With the paint barely dry on the first state-approved stores selling recreational cannabis in New Jersey, the architect of legislation legalizing that drug made another bold proposal: a bill to legalize psilocybin, better known as psychedelic mushrooms.
The lengthy process to establish an infrastructure to produce and regulate cannabis in New Jersey has provided abundant opportunities for New Jersey attorneys, but some observers are less than bullish about S-2934, Senate President Nicholas Scutari’s “Psilocybin Behavioral Health Access and Services Act.”
The bill, which would allow use of psilocybin for those 21 and older, establishes a regulatory scheme similar to the one that governs the recreational marijuana industry in New Jersey. The bill is premised on the use of psilocybin to treat depression, anxiety and end-of-life psychological stress.
But the bill is unclear on what steps consumers would have to take to obtain psilocybin, said Scott Coffina, a former Burlington County prosecutor who is with Montgomery, McCracken, Walker & Rhoads in Cherry Hill.
Coffina said he’s concerned that New Jersey’s mushroom legislation appears to be modeled on the medical marijuana law, but the mechanism to qualify as a buyer and the role of the user’s doctor are unclear. Coffina said he fears that the New Jersey mushroom program could turn out like the early days after California legalized medical marijuana, when nearly anyone could qualify for a medical card required to buy the drug.
“As I understand it, this is based on the medical marijuana system, but it’s not as stringent as that. In New Jersey, we had a very tight medical marijuana system. [In the psilocybin bill] I’m not sure I see the same rigor in terms of demonstrating a need for it,” Coffina said.
Coffina also notes that the bill calls for mushroom users to partake of the product at a service center, which would make them unable to drive, but no provision is made for how the user will safely return home.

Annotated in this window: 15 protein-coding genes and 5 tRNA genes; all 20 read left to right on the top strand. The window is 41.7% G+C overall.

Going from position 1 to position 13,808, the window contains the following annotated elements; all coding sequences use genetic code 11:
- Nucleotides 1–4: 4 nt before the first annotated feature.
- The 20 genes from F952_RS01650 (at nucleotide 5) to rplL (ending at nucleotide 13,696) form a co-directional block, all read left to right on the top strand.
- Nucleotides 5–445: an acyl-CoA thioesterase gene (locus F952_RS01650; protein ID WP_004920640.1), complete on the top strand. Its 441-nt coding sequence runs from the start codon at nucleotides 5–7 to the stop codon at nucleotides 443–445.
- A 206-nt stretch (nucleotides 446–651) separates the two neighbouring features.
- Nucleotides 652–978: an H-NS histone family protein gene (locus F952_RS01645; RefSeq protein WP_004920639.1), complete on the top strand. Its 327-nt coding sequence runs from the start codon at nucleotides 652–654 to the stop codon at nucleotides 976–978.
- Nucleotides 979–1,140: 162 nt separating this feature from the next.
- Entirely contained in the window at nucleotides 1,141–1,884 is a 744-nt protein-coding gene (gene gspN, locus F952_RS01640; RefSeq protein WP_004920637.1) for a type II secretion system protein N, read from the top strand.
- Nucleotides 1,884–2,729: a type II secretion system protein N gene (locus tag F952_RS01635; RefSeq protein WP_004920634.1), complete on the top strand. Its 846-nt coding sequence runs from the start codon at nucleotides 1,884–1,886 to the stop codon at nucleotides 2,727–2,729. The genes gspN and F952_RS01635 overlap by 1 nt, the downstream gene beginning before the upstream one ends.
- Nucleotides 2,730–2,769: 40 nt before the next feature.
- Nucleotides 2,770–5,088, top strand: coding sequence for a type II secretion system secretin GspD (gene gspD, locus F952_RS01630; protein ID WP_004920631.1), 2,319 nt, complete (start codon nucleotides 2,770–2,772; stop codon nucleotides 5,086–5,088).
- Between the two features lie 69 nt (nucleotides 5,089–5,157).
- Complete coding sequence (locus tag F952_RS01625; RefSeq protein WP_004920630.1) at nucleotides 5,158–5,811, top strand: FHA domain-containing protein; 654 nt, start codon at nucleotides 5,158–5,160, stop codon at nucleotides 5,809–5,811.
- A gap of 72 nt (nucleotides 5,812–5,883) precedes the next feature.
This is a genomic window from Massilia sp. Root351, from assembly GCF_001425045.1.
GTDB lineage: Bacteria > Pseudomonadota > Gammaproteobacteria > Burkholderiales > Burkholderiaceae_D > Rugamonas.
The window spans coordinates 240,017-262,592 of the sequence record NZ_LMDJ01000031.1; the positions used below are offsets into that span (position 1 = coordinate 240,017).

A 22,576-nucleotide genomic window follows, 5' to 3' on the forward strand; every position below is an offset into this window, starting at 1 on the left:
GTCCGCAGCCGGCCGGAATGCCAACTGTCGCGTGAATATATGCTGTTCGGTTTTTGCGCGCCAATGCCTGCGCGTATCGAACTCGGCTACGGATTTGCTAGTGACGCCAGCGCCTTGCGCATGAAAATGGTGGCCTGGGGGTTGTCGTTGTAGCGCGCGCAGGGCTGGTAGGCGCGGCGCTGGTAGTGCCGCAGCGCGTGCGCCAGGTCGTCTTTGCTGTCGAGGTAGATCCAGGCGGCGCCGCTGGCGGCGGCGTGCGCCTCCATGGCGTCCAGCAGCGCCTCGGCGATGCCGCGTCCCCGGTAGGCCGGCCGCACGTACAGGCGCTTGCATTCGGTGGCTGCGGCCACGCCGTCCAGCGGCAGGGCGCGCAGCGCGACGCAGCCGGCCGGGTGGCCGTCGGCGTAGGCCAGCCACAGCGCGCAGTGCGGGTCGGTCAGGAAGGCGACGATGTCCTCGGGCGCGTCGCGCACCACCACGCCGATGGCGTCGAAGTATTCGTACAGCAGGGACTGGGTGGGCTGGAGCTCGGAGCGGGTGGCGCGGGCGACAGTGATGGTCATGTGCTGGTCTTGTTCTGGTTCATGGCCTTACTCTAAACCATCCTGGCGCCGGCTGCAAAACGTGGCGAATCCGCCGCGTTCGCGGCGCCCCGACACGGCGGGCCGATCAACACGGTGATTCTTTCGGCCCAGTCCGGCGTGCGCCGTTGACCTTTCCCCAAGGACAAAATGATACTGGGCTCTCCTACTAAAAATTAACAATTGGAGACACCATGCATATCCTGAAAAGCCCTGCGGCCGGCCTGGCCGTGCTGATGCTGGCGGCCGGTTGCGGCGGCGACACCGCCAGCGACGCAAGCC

Coffina, who was the Burlington County prosecutor from 2017 until April of this year, said his office rarely prosecuted defendants for possession of psilocybin, which, like marijuana, was generally dealt with as a disorderly person’s offense at municipal court. Mushrooms are far less concerning than cocaine or heroin, he said.
The bill also allows for home cultivation of psilocybin for individual use, but Coffina expresses concerns that growing mushrooms at home will lead to uncontrolled quality and potency and will make it easier for children to access the product.
He also raises concerns that allowing use of psilocybin will lead some users to move on to harder drugs.
“As someone who has been on the front lines of the opioid epidemic, I’m hesitant over any law that sends a message to people, particularly young people, that it’s OK to put chemicals in your body to feel better, to change how you’re doing. To me, it inhibits independent coping skills, and once this amount of ingestion, whether it’s marijuana or mushrooms, isn’t working, I think we could see an escalation to other drugs,” Coffina said.
If psilocybin is legalized in New Jersey, the market for it will be a fraction of the size of the cannabis market, said Charles Gormally, co-chair of the cannabis industry practice group at Brach Eichler in Roseland.